Friday, December 12, 2014

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The key to parenting is accepting your role



 
Photo by Matteo Bagnoli

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I was driving one of the college students to the Boys and Girls Club when she said she was pregnant.  Her name was Jill, and she was a senior at the university I worked at. She was engaged, had been for some time, and as I looked over at her, she looked both and excited and terrified.

Whenever someone tells me that they are pregnant, I have a difficult time knowing just how to answer. I have three kids, and with each one, people always tell me congratulations. I’d rather they say, “I’m sorry.” I love my kids, but with each one, I seem to feel a little older. I feel a little further from my youth, and I thought about that a lot as I struggled to figure out just what to say to this 20-something college student about to have what I knew to be a significant change in her life.

“I assume this was planned?” I said.

She hesitated for a moment. Then she said, “Yes,” followed by an awkward giggle, and I couldn’t tell if she was being truthful or trying to hide something.

The thing about Jill is, she’s a cool kid. She dresses the part, follows the trends, knows the music… that sort of thing. And as I looked at her, I thought about myself in my 20s. I thought about how cool I was, and how I made it a point to try and stay cool even as a parent. For the first couple of years it was like I had one foot in my youth, and one in parenthood. I tried really hard to still be cool while being a parent, and honestly, it felt like a tug of war.

We were about a mile away from the Boys and Girls club, now. “Do you have any advice for me?” she said.

I thought about it for a moment. Then I said, “The best thing I can tell you is to accept your role as a parent. Love it. Don’t fight it.” I went on, telling her about how, for a long time, I tried to be a kid. How I tried to make sure that I was a parent, but still cool, when I should’ve been just being a parent. “It was hard on my wife. I was spending all this money going to concerts on weekends, and hanging with friends, when I should’ve been home with her and the baby. I should’ve been spending money on my son, not on new skate shoes and long boards.”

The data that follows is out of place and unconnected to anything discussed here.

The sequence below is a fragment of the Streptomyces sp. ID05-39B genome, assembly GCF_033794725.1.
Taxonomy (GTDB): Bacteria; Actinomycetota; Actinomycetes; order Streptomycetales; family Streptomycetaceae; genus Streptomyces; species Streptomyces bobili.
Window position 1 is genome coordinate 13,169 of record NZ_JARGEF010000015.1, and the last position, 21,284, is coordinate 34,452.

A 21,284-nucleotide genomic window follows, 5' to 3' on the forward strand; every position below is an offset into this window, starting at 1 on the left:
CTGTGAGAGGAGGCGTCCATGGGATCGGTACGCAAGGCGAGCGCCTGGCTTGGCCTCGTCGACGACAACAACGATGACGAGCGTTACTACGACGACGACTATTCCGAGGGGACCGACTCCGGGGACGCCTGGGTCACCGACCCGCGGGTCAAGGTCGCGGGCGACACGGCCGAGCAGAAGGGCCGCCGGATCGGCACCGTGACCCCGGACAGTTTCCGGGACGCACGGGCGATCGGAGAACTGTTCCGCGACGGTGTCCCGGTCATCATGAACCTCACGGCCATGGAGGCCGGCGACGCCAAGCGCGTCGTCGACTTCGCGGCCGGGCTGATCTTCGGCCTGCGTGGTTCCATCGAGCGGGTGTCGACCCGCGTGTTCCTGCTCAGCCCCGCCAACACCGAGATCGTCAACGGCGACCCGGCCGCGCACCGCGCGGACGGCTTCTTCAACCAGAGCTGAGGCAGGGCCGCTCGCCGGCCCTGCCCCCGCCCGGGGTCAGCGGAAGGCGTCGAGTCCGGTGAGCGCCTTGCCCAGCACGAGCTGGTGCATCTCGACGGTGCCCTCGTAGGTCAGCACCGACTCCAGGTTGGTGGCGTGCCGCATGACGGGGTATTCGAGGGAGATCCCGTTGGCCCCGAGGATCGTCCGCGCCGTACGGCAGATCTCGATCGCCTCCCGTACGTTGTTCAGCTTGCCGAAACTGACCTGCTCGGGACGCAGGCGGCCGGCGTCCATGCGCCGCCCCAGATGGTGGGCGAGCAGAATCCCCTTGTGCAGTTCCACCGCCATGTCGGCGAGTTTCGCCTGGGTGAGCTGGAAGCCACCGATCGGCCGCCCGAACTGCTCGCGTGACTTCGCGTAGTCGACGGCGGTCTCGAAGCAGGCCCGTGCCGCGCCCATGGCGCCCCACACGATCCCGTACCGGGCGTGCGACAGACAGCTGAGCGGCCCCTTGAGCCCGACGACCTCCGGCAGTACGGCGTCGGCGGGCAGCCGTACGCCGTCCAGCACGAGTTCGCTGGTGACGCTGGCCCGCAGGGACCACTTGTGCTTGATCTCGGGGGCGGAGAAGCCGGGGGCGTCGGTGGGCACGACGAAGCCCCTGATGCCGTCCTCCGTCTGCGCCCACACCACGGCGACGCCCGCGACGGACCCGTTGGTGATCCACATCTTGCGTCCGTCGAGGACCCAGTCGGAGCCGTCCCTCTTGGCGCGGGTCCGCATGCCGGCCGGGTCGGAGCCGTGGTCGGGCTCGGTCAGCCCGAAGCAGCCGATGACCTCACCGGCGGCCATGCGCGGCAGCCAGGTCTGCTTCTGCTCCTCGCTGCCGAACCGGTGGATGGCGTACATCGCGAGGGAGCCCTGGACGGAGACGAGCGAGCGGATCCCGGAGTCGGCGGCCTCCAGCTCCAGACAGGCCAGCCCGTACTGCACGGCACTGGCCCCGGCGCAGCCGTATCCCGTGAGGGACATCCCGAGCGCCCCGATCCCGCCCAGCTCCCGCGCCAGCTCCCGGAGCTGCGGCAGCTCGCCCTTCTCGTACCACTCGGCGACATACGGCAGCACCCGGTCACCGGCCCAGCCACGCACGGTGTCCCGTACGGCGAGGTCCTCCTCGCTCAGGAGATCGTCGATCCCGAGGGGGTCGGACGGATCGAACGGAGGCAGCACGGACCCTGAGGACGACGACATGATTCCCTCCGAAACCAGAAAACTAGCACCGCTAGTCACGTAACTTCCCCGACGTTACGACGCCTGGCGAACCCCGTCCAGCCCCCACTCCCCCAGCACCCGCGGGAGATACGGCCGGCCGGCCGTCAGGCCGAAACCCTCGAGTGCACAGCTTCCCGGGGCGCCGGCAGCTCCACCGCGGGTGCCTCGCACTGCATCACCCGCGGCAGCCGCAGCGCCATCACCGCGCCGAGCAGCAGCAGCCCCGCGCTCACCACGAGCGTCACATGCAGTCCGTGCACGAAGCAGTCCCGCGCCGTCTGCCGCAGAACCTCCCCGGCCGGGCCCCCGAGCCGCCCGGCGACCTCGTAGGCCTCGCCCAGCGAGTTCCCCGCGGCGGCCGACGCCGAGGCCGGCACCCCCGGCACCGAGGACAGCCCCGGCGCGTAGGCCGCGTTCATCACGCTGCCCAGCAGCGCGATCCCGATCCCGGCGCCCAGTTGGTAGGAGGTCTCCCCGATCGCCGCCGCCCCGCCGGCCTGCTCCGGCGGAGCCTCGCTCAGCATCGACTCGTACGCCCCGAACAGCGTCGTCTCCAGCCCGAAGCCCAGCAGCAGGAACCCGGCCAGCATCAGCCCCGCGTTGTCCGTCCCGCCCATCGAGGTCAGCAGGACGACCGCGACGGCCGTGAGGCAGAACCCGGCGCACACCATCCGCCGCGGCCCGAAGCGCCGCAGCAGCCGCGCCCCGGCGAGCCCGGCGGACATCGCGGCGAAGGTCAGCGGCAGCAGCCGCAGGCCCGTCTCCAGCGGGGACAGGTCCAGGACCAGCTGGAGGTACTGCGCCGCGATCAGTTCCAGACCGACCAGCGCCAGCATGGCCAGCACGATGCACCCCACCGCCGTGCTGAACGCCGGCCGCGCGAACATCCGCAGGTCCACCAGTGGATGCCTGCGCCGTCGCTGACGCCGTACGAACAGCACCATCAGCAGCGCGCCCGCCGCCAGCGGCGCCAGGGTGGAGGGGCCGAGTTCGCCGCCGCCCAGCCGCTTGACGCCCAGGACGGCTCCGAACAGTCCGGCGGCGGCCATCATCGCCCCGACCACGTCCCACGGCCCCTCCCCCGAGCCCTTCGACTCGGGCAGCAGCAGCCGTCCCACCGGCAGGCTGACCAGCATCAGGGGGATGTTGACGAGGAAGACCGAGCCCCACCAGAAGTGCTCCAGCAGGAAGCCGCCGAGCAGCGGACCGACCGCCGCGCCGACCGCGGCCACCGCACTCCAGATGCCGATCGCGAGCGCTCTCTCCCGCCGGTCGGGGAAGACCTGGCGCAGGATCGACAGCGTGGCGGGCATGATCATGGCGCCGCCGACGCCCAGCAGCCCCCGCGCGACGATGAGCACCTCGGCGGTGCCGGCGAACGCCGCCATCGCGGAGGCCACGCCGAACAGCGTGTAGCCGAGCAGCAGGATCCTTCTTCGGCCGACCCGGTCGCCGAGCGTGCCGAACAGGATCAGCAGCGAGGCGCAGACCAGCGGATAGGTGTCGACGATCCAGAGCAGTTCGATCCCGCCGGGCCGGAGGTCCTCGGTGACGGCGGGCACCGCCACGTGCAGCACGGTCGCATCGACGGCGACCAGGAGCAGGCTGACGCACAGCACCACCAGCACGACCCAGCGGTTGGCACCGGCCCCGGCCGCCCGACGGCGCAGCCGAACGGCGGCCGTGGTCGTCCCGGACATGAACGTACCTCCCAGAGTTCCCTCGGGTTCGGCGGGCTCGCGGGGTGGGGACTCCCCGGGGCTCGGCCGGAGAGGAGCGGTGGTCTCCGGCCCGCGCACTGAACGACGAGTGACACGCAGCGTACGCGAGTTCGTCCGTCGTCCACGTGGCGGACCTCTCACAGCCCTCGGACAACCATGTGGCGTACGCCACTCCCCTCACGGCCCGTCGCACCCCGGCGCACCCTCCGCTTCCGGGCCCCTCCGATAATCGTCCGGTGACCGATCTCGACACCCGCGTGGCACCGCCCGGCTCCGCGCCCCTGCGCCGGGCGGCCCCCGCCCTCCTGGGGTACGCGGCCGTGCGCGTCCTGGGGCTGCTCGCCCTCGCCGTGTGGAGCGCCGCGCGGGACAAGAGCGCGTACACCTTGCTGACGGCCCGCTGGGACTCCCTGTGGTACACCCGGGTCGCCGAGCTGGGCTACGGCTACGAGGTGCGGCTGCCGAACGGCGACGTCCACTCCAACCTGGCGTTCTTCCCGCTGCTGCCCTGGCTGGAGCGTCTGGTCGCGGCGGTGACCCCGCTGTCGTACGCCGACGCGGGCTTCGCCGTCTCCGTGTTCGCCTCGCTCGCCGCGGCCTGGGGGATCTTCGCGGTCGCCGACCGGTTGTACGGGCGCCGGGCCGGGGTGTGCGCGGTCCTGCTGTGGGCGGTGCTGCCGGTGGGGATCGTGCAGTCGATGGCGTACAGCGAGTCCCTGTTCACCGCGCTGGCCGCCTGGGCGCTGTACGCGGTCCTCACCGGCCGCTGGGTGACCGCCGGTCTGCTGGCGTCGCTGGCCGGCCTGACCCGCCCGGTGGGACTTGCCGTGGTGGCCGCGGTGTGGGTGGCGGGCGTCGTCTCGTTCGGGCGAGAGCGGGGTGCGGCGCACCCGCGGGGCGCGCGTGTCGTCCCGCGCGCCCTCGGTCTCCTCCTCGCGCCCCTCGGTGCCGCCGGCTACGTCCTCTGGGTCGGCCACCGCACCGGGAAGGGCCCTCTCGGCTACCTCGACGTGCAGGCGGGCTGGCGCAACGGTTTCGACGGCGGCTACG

I told her about how, sometimes, I tried to hide the fact that I had a child. I didn’t tell new people about it because I didn’t want them to think I was old. “I should’ve been celebrating having children,” I said. “I should’ve been showing them photos and easing my way into slacks and polo shirts.”

Jill laughed at a lot of what I had to say. She nodded like she agreed. Then she said, “I’m worried about my partner. He’s in a hip-hop group. Like tonight, he wants me to go out with him to a show, but I’m tired and pregnant. I don’t want to go. How long is that going to last? Is he going to be that old man on stage?”
“I don’t know,” I said. “Works for Coolio.”

She gave me a sideways glance, and I realized that she didn’t know who Coolio was.

“I can tell you when it changed for me,” I said. I told her about when I was 25. I’d been married for just over three years, and I had a one-year-old. I went to a punk concert with some old friends and ended up getting pinned between two fat teenagers in the mosh pit and permanently damaging my knee. But I refused to leave the concert. People kept bumping into me, and I ended up punching two people in the face. The next morning I was hobbling around our small, two bedroom home. Mel was in the living room, holding our young son, exhausted from being up with him in the night. She asked me why I was walking funny, and I told her. She looked up at me and said, “You hit two people last night? You are a father. Don’t you think you’re getting a little big for stuff like this?”

Jill and I were parked outside the Boys and Girls Club. I finished my story.

“What she said really hit me,” I said. “It was her way of saying, ‘wake up and be a father.’  It was then that I started to accept my role, and thinking back, I wish I’d done it much earlier.”

She nodded, her mouth in a straight line. She stepped from my car, and walked into the Boys and Girls club.

I couldn’t tell if what I had to say really meant anything to her. Thinking back, I wonder if I had the right to even say it. I often feel that way when giving advice. I get asked for it far more than I would like, and I am not nearly as qualified as people think. I’m just some dude, trying to make a go at fatherhood, like most. But what I can say is that the moment I started accepting my role as a father was the moment I started enjoying it. I stopped trying to be what I once was, and started looking forward to who I was becoming. It felt great, and it still does. This is not to say that I don’t look at the past sometimes and smile, but I seem to look forward a lot more than back now. And when I do, it’s with anticipation. 

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Clint Edwards was blessed with a charming and spitfire wife, a video game obsessed little boy, a snarky little girl in a Cinderella play dress, and an angry baby girl. When Clint was 9-years-old his father left. With no example of fatherhood, he had to learn how to be a father and husband through trial and error. His work has been featured in Good Morning America, The New York Times, The Washington Post, The Huffington Post, Scary Mommy, The Good Men Project, Fast Company, and elsewhere. He lives in Oregon. Follow him on Facebook and Twitter




1 comments:

Nicholas George said...

Getting to the place of recognizing that guy in the mirror as a father. Slowly getting better at it, and less anxious about my domestication.

This is the name of the game now. It'd be a shame to not pay attention and miss out on the good stuff.

Thanks so much for sharing. Truly.